Critics’ Picks

View of “Dust Patterns,” 2017–2018.

View of “Dust Patterns,” 2017–2018.


Ser Serpas

Quinn Harrelson / Current Projects
170 NE 79th St
December 15, 2017–March 3, 2018

In her first solo exhibition, Los Angeles– and New York–based artist Ser Serpas presents eleven works, many of which are amalgams of disparate objects. For instance, a glass tabletop, a vacuum cleaner, and a bookcase make up Load Bearing Allotment (all works cited, 2017), whereas In the Slightest comprises a carved door, a child’s tiny microphone stand, and a broom handle, among other items. To be clear, though, these works are not just formal experiments reminiscent of Robert Rauschenberg’s seminal combines.

Rather, the pieces speak to the precarity of categorization; they work against the essentialization of those who identify as trans by both the medical establishment and the trans community itself. For In the End Times, Serpas has arranged ninety small ink-on-paper drawings on the wall. Each one was drawn in the waiting room of a doctor’s office, at a time when the artist was undergoing gender affirmation surgery. The drawings are notable for their blurring of body and object, which is partly a result of the variable time constraints and a drawing style that is loose and improvisational.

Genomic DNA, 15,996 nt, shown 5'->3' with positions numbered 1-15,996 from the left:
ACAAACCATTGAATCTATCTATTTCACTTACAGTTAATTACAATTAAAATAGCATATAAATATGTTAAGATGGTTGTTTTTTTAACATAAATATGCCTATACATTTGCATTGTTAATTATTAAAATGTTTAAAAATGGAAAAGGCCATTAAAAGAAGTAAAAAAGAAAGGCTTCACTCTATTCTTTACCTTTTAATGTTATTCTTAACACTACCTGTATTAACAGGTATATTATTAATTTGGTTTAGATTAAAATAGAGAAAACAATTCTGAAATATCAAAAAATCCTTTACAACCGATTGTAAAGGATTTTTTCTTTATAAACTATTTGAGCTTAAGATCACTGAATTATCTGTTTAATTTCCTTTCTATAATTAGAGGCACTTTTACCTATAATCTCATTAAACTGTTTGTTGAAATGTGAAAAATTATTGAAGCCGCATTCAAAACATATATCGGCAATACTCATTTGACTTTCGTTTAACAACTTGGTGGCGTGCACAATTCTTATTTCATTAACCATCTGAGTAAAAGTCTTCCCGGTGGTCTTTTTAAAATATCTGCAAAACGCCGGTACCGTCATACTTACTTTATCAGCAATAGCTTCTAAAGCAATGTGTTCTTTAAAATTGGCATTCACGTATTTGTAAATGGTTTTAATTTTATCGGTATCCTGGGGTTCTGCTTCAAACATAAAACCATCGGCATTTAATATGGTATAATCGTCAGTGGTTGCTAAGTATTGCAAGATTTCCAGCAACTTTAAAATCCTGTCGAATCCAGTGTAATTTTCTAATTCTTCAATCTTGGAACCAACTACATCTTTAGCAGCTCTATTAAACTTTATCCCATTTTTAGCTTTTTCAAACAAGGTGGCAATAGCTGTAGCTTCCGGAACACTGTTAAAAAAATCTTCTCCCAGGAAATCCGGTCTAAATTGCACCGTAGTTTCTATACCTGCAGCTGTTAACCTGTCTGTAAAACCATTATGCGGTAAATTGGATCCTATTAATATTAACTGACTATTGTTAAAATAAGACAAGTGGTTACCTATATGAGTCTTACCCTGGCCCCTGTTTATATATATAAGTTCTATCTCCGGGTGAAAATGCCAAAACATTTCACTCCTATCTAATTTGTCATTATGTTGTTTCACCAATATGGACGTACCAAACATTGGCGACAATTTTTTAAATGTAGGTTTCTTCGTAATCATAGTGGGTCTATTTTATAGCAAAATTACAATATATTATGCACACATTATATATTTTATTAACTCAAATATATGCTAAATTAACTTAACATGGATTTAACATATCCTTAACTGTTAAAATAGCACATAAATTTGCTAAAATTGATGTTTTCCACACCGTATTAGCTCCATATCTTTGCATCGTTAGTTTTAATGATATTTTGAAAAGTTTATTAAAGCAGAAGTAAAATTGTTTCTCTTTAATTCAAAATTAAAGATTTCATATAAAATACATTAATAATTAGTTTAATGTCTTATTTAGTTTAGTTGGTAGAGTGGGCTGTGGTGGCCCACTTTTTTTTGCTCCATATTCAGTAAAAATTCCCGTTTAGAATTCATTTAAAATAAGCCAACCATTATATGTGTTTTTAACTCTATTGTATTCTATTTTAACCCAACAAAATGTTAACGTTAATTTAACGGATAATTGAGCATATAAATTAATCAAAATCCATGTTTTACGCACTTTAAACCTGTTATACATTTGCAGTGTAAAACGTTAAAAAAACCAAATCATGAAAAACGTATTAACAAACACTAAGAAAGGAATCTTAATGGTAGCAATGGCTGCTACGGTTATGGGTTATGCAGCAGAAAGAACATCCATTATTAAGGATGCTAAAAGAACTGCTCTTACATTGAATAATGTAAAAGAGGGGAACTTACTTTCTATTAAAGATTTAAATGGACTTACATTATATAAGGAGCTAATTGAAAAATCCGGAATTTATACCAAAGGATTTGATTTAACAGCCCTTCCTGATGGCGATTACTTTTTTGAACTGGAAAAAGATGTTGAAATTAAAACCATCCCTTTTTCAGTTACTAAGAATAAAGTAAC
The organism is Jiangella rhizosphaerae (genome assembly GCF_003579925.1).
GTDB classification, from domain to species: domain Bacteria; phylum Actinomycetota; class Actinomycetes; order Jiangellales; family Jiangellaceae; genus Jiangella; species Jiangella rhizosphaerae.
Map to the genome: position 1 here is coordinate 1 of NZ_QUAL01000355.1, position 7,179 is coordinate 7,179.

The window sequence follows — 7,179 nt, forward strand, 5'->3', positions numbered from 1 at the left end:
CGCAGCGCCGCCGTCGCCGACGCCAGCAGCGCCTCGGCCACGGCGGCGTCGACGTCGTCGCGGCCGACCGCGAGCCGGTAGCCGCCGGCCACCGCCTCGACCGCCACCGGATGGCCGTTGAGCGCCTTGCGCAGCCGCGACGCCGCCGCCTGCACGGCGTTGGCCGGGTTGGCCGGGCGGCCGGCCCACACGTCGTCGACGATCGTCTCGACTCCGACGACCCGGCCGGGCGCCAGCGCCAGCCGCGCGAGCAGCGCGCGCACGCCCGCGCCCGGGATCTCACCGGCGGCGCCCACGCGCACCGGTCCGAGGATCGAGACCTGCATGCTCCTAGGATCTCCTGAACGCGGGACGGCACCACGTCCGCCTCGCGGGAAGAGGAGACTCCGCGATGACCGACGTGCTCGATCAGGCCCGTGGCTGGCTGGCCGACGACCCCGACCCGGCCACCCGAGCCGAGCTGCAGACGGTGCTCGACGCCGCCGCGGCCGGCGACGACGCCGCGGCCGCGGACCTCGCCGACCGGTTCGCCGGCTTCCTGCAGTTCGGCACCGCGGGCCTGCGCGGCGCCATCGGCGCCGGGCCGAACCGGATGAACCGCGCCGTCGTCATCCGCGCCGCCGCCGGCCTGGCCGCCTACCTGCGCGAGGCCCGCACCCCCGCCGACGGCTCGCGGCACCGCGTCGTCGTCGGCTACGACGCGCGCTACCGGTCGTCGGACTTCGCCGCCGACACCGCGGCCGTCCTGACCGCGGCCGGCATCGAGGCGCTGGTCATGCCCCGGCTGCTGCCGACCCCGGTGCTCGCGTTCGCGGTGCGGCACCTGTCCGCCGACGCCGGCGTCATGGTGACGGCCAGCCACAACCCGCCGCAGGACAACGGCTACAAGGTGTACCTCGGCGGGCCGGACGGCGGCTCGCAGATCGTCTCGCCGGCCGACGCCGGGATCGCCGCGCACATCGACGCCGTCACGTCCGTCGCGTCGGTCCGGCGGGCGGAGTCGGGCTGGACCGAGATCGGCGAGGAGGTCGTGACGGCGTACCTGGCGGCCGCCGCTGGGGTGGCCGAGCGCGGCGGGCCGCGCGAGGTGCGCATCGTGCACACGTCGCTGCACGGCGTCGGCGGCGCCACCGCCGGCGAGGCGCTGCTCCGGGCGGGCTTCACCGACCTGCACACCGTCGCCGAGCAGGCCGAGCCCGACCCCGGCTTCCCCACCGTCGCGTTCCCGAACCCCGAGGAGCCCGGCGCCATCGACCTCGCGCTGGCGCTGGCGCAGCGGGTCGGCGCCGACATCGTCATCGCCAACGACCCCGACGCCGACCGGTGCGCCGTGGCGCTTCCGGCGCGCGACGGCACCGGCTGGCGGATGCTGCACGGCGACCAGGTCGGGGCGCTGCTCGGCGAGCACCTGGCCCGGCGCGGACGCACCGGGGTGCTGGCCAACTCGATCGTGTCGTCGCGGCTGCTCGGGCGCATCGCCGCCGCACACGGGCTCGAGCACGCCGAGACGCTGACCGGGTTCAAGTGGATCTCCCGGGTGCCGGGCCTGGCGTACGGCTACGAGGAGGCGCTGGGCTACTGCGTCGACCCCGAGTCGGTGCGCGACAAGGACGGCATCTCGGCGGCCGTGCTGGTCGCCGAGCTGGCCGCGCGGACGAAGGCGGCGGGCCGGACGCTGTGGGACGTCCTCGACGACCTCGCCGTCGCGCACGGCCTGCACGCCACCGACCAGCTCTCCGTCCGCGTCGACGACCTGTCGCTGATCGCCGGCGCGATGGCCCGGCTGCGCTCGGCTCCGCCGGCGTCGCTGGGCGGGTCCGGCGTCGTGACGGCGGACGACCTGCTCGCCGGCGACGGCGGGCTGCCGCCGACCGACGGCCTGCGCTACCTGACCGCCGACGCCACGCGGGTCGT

Finally, in the show’s only explicit self-portrait, penultimate warrior (self-portrait), Serpas presents an armchair that she lit on fire after dousing it with estradiol (which is commonly used in hormone-replacement therapy). The act makes the identification of the object as an armchair moot since it no longer can serve that function. By extension, Serpas’s work implicitly recasts estradiol as something that does not reify the fixity of gender but rather disrupts its coherence and singularity.